A Focus on Masonic Research, News, and other Tidbits

Homo sum; humani nihil a me alienum puto.

Friday, November 28, 2008


Author’s Note: I have often stated my belief that Freemasonry goes through cycles, as does everything in society. It hit me this morning as I was drinking my coffee that it is not Freemasonry that really goes through the cycles. Freemasonry is a slow moving entity that changes very little. Something else has to be influencing Freemasonry. That thought prompted me to write this piece. On the subject of cycles; some studies suggest that Generation Y folks have more in common with the Greatest Generation, the grandparents and great grandparents of Gen Y, than any other generation. If this is true, then it bodes well for Freemasonry’s future.

The Decline of Civil Society and the Rise of Freemasonry

The signs of a real potential for the decline of civil society abound for all to see – even for those with the most optimistic of outlooks. Many of the doom and gloom signs are in direct contradiction to what the Founding Fathers of the United States, who were so heavily influenced by Freemasonry, seemed to have had in mind during the birth of this nation.

In the governmental arena, hard working Americans are forced into participating in mass charity on a larger and larger scale via a tax system run amuck. Many Americans seem content to vote away their rights and their tax dollars in return for promises of being cared for by government – a big, centralized government that the Founders, with their Masonic influences, specifically warned against.

Some elected leaders publicly decry the nation’s policies – policies that they often helped to create - and even her soldiers in ways that have not been seen since the War Between the States. Some of their public comments actually could be interpreted as providing comfort to the enemies of the country.

The great equalizer, the court system, steadily pumps out more and more decisions that defy common sense and logic. There are many examples of court decisions that seem to attack some of the very foundations – such as the First and Second Amendments - of what the United States was founded upon. Meanwhile, the courts are seemingly doing little to stem the crimes that cause many to live in real fear. Even in the rural areas of the United States; hard working and honest people are locking their doors, buying alarm systems, and demonstrating genuine fear for the safety of their property, their loved ones, and even themselves.

Despite more and more tax money being thrown at the issue, the value of education – a traditional favorite cause of Freemasonry - continues to shrink in many parts of the country as schools graduate many barely literate young people. This assumes, of course, that they graduate at all since the drop out rate continues to grow. The problem has reached the point that many – if not most – high school graduates can no longer pass the Armed Services Vocational Aptitude Battery (ASVAB), thus reducing the pool of qualified applicants for the nation’s military forces. There are even people walking around with four-year degrees that are incapable of passing this most basic of knowledge exams.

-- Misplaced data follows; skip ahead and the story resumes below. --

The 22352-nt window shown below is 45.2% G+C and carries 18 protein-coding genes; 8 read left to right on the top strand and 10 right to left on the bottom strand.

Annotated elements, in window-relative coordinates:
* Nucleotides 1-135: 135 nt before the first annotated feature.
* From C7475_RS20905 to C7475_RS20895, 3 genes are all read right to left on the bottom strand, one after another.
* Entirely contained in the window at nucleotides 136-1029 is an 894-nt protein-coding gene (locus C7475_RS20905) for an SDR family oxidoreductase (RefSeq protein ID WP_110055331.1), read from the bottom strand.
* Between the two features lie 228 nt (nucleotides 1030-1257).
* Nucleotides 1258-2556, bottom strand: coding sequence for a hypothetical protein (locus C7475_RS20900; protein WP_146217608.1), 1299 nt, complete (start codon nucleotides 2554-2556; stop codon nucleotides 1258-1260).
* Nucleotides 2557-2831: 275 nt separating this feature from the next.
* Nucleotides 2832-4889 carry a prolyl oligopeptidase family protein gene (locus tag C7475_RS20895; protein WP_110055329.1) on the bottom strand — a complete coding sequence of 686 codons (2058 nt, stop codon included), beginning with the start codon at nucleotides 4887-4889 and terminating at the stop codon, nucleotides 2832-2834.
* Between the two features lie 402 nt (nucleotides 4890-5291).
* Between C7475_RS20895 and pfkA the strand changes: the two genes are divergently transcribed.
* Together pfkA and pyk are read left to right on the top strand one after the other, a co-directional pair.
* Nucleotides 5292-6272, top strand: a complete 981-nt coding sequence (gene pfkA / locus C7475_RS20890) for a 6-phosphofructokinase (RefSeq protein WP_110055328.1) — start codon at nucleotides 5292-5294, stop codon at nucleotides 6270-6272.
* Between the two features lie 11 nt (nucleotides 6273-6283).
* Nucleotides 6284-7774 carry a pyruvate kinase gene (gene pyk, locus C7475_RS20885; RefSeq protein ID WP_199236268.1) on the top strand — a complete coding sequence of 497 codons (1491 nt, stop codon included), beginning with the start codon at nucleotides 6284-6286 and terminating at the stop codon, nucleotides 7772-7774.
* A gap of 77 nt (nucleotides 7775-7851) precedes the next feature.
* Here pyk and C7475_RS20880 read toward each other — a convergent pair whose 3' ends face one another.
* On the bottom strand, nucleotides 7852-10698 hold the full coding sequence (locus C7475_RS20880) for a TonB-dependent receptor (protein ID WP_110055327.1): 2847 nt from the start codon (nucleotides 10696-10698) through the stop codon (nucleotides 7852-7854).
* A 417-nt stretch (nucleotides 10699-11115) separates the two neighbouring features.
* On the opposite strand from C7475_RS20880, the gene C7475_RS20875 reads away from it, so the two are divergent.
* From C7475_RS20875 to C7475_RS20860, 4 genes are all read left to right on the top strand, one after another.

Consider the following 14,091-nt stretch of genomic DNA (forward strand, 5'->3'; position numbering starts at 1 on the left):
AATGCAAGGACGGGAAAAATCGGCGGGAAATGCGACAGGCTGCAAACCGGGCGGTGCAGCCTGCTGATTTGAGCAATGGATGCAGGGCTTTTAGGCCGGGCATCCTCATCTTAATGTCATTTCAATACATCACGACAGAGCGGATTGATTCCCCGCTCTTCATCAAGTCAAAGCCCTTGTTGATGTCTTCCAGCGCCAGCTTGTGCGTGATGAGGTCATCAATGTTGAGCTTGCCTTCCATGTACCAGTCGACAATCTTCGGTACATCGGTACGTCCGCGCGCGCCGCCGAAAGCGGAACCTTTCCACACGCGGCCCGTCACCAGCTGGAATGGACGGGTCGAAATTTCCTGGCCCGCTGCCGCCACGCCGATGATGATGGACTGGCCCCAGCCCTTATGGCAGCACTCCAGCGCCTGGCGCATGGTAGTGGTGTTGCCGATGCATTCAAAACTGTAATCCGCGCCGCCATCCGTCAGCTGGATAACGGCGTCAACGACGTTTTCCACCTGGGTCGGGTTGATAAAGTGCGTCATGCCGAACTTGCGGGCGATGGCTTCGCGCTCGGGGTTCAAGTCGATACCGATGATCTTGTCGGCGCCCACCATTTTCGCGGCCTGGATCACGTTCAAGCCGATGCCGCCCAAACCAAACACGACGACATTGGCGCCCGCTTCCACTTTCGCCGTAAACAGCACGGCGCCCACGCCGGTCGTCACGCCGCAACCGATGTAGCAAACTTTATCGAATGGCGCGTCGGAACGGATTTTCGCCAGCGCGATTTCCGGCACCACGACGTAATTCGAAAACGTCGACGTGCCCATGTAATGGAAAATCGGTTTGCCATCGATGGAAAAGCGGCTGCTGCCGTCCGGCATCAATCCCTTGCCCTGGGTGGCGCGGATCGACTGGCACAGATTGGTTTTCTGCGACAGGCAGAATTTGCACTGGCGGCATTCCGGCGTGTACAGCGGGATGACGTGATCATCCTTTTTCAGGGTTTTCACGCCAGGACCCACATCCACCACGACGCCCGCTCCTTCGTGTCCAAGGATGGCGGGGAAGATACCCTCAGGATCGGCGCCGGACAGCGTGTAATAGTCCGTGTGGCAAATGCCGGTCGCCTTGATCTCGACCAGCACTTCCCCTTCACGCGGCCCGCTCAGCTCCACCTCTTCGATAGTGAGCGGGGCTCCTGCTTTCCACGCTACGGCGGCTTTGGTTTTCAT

Traditionally, Americans have turned to their places of worship to find some common sense and relief from the chaos of society. Though this is still true for many people, there is also a habit amongst some churches to become more of a center for political activism rather than a place of worship. There are even churches in the United States – some of them with large congregations and high visibility – that openly degrade the nation and actually seem to be calling for the Almighty’s destruction of it. Even if not involved in political activism, many large churches have turned themselves into lucrative businesses where - from outside appearances - they are more concerned with growing their holdings and their congregations than they are with worship.

Added to these negative signs are indications that civility between men has taken a drastic turn for the worse. Handshake deals are no longer accepted or honored as they used to be. Simple, unintentional mistakes that cause no real harm often turn into frivolous but costly lawsuits. Even family members often look upon each other with distrust.

Meanwhile, as these and other negative trends continue to develop, Freemasonry is waiting in the wings and men are starting to take notice of her in ways that have not been seen in decades. Maybe they are seeking a refuge from a society that is making less and less sense to them. Possibly, they are seeking an education that they missed out on in school. Some men are obviously looking for those age old answers to their questions – answers that, for whatever reason, they are not getting in their religious endeavors and their houses of worship, though Freemasonry replaces neither. They may be simply looking for a place that still has the trappings of civility and the traits of a gentlemen society.

The statistics suggest that the downward spiral of Freemasonry’s membership is slowing. A large part of this can reasonably be attributed to the new interest being shown by men in the Fraternity. Freemasonry is not, however, doing anything drastically different from what it has done for hundreds of years. Freemasonry hasn’t changed – civil society has changed and it has not changed in a positive way for many people. It is felt by this author that, as society goes through this negative cycle – and it is a cycle with better days ahead, Freemasonry will experience a positive cycle.